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  1. Ukraine Main Page
  2. An Independent Nation
  3. A Struggling Economy and a Troubled Government
  4. Gas Causes an Energy Crisis
  5. Several Rounds of Elections and Another Gas Crisis
  6. Ally of Former Prime Minister Jailed
  7. 2012 Language Bill and New Election
  8. Massive Protests Call for Yanukovich's Resignation
  9. Yanukovich Flees Capital
  10. Russian Troops Sent to Crimea
  11. Putin Announces Annexation of Crimea
  12. Unrest Spreads to Other Eastern Cities
  13. Referendums on Autonomy Held in Other Eastern Regions
  14. Billionaire Businessman Wins Presidential Election
  15. Passenger Jet Crashes in Eastern Ukraine
  16. Offensive by Ukrainian Military Results in Gains; Rebels, Government Agree on Cease-Fire
  17. Pro-Western Parties Dominate Parliamentary Elections
  18. Cease-fire in Tatters Amid Resurgence of Fighting
  19. Expectations Low for Renewed Truce Agreement; Economy in Tatters
Russian Troops Sent to Crimea

On March 1, 2014, Russian president Vladimir Putin dispatched troops to Crimea, citing the need to protect ethnic Russians and Russian citizens from extremist ultranationalists, referring to the anti-government protesters in Kiev. He also referred to protesters as "fascists" and "thugs." The Russian troops surrounded Ukrainian military bases and took over government buildings and airports. By March 3, Russia was reportedly in control of Crimea. The move sparked international outrage and condemnation. President Obama called the move a "breach of international law."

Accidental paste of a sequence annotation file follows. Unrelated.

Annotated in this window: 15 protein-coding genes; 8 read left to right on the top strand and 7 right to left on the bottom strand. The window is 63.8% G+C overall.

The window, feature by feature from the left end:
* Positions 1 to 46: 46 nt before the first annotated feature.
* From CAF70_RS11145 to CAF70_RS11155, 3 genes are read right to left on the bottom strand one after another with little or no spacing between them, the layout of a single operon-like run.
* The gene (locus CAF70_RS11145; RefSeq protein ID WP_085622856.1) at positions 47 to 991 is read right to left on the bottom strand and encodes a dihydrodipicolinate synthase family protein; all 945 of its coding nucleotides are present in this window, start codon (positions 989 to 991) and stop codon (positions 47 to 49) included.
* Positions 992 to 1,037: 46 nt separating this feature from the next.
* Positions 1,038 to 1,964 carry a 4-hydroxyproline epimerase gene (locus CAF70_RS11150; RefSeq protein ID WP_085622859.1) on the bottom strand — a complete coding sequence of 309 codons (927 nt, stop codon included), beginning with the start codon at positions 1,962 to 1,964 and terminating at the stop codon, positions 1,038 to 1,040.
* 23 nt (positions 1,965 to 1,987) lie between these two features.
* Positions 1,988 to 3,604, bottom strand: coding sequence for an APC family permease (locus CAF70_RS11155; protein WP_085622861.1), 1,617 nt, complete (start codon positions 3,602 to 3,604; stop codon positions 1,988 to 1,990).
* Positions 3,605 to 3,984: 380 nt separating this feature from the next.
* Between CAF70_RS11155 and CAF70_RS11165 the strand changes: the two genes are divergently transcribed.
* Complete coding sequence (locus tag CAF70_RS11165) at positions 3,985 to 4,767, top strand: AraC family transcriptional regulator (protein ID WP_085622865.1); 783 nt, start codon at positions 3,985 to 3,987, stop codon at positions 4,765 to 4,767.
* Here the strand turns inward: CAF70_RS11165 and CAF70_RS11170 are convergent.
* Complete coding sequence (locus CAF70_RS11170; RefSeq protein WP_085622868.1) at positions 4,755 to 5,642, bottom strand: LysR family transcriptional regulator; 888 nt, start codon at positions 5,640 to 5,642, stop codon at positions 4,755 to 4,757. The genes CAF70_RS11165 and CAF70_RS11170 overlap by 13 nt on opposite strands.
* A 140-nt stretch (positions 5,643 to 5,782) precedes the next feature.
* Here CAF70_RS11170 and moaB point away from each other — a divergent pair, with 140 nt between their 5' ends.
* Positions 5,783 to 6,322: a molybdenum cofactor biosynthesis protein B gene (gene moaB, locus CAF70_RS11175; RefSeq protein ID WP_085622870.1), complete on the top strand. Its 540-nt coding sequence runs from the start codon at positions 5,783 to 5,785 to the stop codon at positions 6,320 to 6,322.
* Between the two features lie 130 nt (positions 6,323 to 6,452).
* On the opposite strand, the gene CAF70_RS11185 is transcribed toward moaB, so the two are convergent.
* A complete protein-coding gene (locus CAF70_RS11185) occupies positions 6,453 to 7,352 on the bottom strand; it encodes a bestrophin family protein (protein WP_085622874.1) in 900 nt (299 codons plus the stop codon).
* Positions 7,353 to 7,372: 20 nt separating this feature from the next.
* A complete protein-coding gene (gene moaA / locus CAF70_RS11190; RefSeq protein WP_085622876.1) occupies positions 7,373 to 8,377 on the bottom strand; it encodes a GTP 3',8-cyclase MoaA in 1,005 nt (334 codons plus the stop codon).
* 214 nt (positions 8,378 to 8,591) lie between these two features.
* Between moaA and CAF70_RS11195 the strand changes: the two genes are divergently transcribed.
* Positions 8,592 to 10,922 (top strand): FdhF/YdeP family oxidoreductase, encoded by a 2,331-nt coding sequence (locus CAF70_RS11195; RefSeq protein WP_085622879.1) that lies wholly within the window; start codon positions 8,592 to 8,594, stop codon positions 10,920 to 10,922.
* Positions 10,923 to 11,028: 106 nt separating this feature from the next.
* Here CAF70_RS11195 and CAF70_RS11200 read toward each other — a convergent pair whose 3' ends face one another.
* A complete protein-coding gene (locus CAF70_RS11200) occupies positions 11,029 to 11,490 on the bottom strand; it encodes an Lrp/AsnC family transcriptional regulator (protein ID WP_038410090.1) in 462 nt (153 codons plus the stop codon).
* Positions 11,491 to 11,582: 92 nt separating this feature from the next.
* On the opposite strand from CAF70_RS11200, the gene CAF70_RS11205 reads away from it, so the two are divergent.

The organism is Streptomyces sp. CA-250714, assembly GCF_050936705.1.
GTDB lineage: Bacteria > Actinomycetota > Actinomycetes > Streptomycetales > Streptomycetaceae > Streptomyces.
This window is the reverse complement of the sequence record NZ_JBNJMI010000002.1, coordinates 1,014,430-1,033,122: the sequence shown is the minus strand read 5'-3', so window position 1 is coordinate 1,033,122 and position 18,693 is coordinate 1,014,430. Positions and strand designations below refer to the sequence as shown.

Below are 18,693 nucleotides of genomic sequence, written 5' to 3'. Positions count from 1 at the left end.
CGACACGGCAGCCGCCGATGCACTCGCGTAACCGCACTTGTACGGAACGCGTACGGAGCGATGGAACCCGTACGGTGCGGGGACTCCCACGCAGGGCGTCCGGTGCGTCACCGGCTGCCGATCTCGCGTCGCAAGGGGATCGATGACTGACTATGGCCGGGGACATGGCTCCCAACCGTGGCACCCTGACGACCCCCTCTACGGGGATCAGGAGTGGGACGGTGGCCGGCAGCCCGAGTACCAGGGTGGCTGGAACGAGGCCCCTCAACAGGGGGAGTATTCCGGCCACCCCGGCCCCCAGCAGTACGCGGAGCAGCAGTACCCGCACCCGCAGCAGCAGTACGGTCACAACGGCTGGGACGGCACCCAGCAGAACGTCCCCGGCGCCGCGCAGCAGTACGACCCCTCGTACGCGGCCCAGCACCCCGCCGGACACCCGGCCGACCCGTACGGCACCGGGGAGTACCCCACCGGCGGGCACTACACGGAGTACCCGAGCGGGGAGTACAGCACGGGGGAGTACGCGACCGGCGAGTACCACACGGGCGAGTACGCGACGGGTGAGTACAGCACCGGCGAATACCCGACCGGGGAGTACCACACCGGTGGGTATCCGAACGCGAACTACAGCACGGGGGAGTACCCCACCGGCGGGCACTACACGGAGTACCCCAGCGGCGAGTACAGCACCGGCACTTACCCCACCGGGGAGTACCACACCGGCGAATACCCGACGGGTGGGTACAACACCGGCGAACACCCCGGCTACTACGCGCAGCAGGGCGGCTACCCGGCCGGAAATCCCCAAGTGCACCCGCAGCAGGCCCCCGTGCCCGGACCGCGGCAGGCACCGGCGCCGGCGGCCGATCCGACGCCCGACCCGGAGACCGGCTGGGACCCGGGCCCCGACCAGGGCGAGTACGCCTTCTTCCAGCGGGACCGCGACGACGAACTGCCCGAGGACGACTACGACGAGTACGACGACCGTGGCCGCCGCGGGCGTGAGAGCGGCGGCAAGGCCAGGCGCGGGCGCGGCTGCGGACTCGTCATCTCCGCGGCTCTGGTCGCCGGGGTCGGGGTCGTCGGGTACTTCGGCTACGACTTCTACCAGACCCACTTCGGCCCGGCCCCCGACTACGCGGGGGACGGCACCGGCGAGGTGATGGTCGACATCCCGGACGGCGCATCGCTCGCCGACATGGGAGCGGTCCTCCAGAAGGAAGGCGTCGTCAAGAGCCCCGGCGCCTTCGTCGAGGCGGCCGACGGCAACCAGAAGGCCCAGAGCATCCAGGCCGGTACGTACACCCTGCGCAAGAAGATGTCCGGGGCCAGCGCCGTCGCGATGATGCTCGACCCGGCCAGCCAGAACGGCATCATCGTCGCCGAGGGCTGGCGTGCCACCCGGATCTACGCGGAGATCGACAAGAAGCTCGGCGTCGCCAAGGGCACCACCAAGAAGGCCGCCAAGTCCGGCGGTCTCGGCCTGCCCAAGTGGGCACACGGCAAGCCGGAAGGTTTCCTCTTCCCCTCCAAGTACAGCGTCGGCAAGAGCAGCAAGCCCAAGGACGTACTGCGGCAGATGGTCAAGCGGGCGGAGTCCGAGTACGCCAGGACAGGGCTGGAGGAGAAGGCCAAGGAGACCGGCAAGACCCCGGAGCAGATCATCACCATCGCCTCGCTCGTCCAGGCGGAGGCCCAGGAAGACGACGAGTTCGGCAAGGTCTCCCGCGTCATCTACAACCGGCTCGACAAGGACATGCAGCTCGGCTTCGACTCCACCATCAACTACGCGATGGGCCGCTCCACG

In a press conference on March 4, Putin said he didn't see an immediate reason to initiate a military conflict but Russia "reserves the right to use all means at our disposal to protect" Russian citizens and ethnic Russians in the region. In the middle of the crisis, Russia test-fired a nuclear-capable intercontinental ballistic missile, but said it was scheduled before the turmoil began and was not related to the political turmoil.

U.S. secretary of state John Kerry traveled to Kiev in a show of support for the interim government. He visited shrines erected in memory of slain protesters and pledged $1 billion in aid and loans to Ukraine. He scolded Putin's military incursion into Crimea. "It is not appropriate to invade a country and at the end of a barrel of a gun dictate what you are trying to achieve," he said. "That is not 21st century, G-8, major-nation behavior." Russia was set to host the June meeting of the G8, but other member nations halted planning for the event.

On March 6, the U.S. imposed sanctions on officials, advisers, and other individuals who have been involved in the underminding of democracy in the Crimea. The sanctions involved revoking visas for travel to the U.S. for those who hold them and refusing visas for those seeking them. The European Union pledged $15 billion in aid to Ukraine. The Crimean Parliament approved a referendum, scheduled for March 16, asking voters if they want to secede from Ukraine and be annexed by Russia. "In 2014, we are well beyond the days when borders can be redrawn over the heads of democratic leaders," U.S. president Barack Obama said in response to the move. Ukraine's acting president, Oleksandr Turchynov, threatened to dissolve the Crimean Parliament.

Next: Putin Announces Annexation of Crimea
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